[Python-Dev] type categories
Tue, 27 Aug 2002 08:18:28 +0300
On Mon, Aug 26, 2002 at 08:39:44PM -0500, email@example.com wrote:
> On Mon, Aug 26, 2002 at 05:56:52PM -0400, Guido van Rossum wrote:
> > > It gets harder if you want to remove a method or marker. The problem is
> > > that there is currently no way to mask inherited attributes. This will
> > > require either a language extension that will allow you to del them or
> > > using some other convention for this purpose.
> > Can't you use this?
> > def B:
> > def foo(self): pass
> > def C:
> > foo = None # Don't implement foo
> This comes closer:
> def raise_attributeerror(self):
> raise AttributeError
> RemoveAttribute = property(raise_attributeerror)
> class A:
> def f(self): print "method A.f"
> def g(self): print "method A.g"
> class B:
> f = RemoveAttribute
Yes, that's a good solution. But it should be some special builtin
out-of-band value, not a user-defined property.
> writing 'b.f' will raise AttributeError, but unfortunately hasattr(B, 'f')
> will still return True.
This isn't necessarily a problem but hasattr could be taught about this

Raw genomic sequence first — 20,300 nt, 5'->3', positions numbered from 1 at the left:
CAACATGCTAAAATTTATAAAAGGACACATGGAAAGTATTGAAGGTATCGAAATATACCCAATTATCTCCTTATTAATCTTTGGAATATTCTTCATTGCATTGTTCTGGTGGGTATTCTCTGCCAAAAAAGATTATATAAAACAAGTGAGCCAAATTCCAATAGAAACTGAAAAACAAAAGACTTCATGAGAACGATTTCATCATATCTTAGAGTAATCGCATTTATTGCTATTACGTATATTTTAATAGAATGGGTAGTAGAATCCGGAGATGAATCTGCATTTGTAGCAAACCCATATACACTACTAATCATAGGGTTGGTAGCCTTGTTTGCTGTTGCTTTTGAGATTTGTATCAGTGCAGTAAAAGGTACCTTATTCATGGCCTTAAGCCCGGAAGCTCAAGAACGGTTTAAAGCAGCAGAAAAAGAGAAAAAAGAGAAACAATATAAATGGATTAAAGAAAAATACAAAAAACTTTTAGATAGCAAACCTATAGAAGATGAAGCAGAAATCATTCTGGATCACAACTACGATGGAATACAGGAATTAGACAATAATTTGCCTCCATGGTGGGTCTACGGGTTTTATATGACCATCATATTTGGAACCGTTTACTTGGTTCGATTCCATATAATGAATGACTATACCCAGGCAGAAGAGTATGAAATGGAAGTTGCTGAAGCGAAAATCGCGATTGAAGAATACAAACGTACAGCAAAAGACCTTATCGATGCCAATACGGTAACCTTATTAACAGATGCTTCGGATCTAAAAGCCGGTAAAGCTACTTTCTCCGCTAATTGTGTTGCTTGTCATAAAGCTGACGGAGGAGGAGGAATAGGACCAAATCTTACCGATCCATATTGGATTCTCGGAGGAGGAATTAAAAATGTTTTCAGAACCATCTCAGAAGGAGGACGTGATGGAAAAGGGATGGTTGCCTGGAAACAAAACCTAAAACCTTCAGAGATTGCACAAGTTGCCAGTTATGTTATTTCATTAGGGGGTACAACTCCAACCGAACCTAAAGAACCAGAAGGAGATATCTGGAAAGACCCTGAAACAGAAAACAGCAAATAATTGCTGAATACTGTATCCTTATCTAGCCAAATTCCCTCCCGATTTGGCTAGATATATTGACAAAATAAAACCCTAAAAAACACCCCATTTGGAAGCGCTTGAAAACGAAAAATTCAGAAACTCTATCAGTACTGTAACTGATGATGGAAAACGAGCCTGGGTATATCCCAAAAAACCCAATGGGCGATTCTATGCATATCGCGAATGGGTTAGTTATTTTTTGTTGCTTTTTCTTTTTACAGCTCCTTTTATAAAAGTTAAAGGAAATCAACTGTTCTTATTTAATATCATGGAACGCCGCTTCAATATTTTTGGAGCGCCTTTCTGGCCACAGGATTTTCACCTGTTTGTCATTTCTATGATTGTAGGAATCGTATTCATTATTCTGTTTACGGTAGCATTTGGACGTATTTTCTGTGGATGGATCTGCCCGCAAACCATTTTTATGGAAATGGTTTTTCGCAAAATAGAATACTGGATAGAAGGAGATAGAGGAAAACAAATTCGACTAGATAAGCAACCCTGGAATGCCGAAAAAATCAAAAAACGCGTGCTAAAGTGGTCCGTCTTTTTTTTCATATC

Proposed hierarchy for categories, types and interfaces:
Both types and interfaces define a set. The set membership test is the
'isinstance' function (implemented by a new slot). For types the set
membership is defined by inheritance - the isinstance handler will get the
first argument's type and crawl up the __bases__ DAG to see if it finds the
itself. Interfaces check the object's form instead of its ancestry.
An Iattribute interface checks for the presence of a single attribute and
applies another interface check to its value. An Icallsignature interface
checks if the argument is a callable object with a specified number of
arguments, default arguments, etc. An Iintersection interface checks that
the argument matches a set of categories.
def read(bytes: int): str
def readline(): str
def readlines(): [str]
is just a more convenient way to write:
readable = Iintersection(
Iattribute('read', Icallsignature(str, ('bytes', int) )),
The name 'readable' is simply bound to the resulting object; interfaces are
defined by their value, not their name. The types of arguments and return
values will not be checked at first and only serve as documentation. Note
that they don't necessarily have to be types - they can be interfaces, too.
For example, 'str|int' in an interface declaration will be coverted to
The MyFileLIkeClass or file classes do not have to be explicitly declared
as implementing the readable interface. The benefit of explit inteface
declarations is that you will get an error if you write a method that does
not match the declaration. If you try to implement two conflicting
interfaces this can also be detected immediately - the intersection of the
two interfaces will reduce to the empty interface. For now this will only
catch the same method name with different number of arguments but in the
future it may detect conflicting argument or return value types.